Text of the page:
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UVA defense struggles in Davidson win

uva basketballDavidson came in to Saturday averaging 83.1 points and 13.2 made threes per game, so Virginia holding the Wildcats to 60 points and 8-of-26 shooting from long range is a victory for the Pack-Line.

But, yeah, coach Tony Bennett still wasn’t all that happy with the D after the 20-point win.

Asked by a reporter after the game if his team made any defensive improvements in-game, Bennett was blunt.

“Not defensively,” he said.

The Wildcats shot 48 percent overall, largely because they were able to get into the lane consistently, scoring 32 points in the paint, and converting on 16 of their 18 shot attempts at the rim – layups and dunks.

The way Davidson plays, you’re so focused on how all five guys on the floor can shoot threes that you tend to overplay the perimeter, leaving the lane open for backdoor cuts, which the Wildcats ran with impunity.

“They run some of the best off-ball screens, we call them stagger screens, where they go through the gate or back-cut you,” Bennett said. “All five guys are capable of shooting the three, you saw that with their five-man, (Peyton) Aldridge. They just put a lot of pressure on you, so you have to be so alert and we were talking about being continuous, fighting through screens, helping your partner and then getting back.”

Aldridge, who came in averaging 21.7 points per game, finished with 20 points, shooting 7-for-15 from the field, 3-of-7 from three, and was an obvious matchup problem for Virginia all game long. Bennett tried Jack Salt on him early, then gave Mamadi Diakite a chance, and even went with redshirt freshman Jay Huff for a brief two-minute stretch in the first half.

Virginia did a solid job defending Jon Axel Gudmundsson (who had 11 points, after averaging 17.1 point a game coming in) and Kellan Grady (who had just three points, after averaging 15.4 points a game coming in).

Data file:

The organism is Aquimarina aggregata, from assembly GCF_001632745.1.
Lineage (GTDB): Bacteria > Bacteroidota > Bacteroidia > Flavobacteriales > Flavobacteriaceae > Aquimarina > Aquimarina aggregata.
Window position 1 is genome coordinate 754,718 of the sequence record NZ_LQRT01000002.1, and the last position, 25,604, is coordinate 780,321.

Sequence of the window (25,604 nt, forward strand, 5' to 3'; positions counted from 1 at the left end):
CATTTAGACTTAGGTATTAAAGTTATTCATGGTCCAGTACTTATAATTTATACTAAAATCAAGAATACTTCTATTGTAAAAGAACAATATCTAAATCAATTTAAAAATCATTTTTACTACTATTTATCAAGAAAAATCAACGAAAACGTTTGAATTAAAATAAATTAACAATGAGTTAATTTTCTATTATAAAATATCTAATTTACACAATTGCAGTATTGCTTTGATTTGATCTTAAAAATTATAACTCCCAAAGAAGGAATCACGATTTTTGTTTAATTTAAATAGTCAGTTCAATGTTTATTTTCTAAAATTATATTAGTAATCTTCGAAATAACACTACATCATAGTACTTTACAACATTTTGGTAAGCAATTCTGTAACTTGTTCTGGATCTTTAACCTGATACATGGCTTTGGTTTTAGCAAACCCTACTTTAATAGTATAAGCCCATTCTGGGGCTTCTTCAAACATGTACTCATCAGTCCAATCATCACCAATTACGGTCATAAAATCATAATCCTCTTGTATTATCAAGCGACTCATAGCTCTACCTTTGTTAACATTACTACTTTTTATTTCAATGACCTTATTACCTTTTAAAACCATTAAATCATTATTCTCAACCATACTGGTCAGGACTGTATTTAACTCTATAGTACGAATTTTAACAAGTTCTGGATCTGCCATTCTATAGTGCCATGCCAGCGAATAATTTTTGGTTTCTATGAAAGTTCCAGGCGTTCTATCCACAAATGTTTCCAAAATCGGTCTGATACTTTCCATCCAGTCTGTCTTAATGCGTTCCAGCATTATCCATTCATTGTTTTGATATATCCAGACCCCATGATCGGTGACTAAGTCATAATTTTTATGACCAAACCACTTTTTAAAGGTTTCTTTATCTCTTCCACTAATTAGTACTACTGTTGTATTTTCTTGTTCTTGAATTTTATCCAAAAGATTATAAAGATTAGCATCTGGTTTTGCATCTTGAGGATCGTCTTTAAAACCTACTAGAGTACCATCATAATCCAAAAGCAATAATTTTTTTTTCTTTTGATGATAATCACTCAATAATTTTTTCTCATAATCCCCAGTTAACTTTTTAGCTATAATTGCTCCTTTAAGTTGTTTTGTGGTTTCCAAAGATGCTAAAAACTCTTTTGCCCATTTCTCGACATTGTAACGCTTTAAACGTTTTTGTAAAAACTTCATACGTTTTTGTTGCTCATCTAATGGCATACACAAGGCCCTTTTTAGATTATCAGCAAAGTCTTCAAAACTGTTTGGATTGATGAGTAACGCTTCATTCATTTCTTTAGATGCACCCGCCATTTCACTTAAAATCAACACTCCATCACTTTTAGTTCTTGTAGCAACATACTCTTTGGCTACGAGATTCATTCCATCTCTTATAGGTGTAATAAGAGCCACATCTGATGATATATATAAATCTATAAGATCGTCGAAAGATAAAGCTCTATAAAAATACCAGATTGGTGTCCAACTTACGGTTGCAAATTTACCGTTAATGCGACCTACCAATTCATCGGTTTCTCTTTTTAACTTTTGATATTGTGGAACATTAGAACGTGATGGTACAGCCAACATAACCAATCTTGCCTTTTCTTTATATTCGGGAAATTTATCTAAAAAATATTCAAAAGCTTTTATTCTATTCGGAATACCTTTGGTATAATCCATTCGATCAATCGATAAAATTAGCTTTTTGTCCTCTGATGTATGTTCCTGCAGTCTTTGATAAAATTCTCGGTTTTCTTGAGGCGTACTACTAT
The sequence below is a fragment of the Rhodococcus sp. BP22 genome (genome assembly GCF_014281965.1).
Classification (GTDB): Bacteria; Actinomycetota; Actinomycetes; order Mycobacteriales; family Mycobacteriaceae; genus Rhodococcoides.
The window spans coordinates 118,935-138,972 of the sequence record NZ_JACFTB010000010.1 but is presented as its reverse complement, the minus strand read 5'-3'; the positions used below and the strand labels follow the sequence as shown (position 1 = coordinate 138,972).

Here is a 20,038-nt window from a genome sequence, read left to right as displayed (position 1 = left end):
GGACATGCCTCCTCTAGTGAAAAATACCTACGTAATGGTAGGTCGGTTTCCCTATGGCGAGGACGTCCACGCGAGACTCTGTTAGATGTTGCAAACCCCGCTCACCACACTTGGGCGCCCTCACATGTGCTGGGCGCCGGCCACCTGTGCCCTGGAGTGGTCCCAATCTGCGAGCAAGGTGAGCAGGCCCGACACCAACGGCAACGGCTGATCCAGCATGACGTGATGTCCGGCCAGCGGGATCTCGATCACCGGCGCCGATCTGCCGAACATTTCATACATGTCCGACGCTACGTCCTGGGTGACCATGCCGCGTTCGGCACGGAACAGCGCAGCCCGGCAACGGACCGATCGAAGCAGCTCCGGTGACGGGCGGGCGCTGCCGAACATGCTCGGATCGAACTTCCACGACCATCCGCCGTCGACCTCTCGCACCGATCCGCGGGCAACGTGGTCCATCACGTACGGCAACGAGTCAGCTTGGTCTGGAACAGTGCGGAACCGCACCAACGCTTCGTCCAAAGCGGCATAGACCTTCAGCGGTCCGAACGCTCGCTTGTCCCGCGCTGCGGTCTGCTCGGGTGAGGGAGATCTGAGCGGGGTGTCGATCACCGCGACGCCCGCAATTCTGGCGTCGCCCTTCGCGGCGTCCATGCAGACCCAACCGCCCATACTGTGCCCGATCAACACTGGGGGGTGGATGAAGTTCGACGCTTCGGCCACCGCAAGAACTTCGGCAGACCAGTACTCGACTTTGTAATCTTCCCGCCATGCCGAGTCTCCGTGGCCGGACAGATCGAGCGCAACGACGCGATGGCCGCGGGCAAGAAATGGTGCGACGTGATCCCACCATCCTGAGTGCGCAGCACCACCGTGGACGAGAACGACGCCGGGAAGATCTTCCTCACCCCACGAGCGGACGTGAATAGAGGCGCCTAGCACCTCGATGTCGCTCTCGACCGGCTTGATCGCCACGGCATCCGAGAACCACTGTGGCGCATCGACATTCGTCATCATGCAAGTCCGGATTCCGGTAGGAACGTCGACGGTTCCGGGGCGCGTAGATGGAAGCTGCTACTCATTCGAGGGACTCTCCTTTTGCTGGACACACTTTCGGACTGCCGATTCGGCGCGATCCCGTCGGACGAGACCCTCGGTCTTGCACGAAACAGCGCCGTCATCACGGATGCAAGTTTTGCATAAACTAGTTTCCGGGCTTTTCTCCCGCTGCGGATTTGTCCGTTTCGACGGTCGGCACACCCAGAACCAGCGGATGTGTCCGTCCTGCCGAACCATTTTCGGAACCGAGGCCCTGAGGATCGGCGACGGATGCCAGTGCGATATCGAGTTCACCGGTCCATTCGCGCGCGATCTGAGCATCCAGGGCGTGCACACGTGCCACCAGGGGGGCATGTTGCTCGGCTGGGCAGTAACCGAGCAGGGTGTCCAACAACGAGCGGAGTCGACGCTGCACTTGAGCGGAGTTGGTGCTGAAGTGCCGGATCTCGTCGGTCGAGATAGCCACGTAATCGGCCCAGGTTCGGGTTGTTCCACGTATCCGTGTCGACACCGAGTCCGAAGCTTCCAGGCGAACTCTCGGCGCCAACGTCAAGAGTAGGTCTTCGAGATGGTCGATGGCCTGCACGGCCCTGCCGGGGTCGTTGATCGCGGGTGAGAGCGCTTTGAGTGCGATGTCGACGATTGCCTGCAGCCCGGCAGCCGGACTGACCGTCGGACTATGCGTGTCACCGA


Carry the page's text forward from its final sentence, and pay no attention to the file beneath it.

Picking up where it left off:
Despite the hot shooting, Davidson ended up scoring just .938 points per possession for the game, down a good bit from their 1.110 points per possession total for the season, in part because the Wildcats committed 13 turnovers, 3.4 more than their season average.

UVA had a 15-6 advantage in points off turnovers.

And the end result was positive, but it was largely because the offense – which scored 1.25 points per possession, shooting 50 percent from the field and 52.6 percent from three-point range, carried the day.

Bennett knows that Virginia isn’t going to win a lot of ACC games with opponents going 16-of-18 on layups and dunks.

“That score is not indicative of how much of a challenge [Davidson is], because they can score. For the most part we held them, [though]. I am looking forward to watching the tape on this one to see if they just missed open shots with guys open a lot or if we, for the most part, made them earn it,” Bennett said.

Story by Chris Graham


augusta free press
augusta free press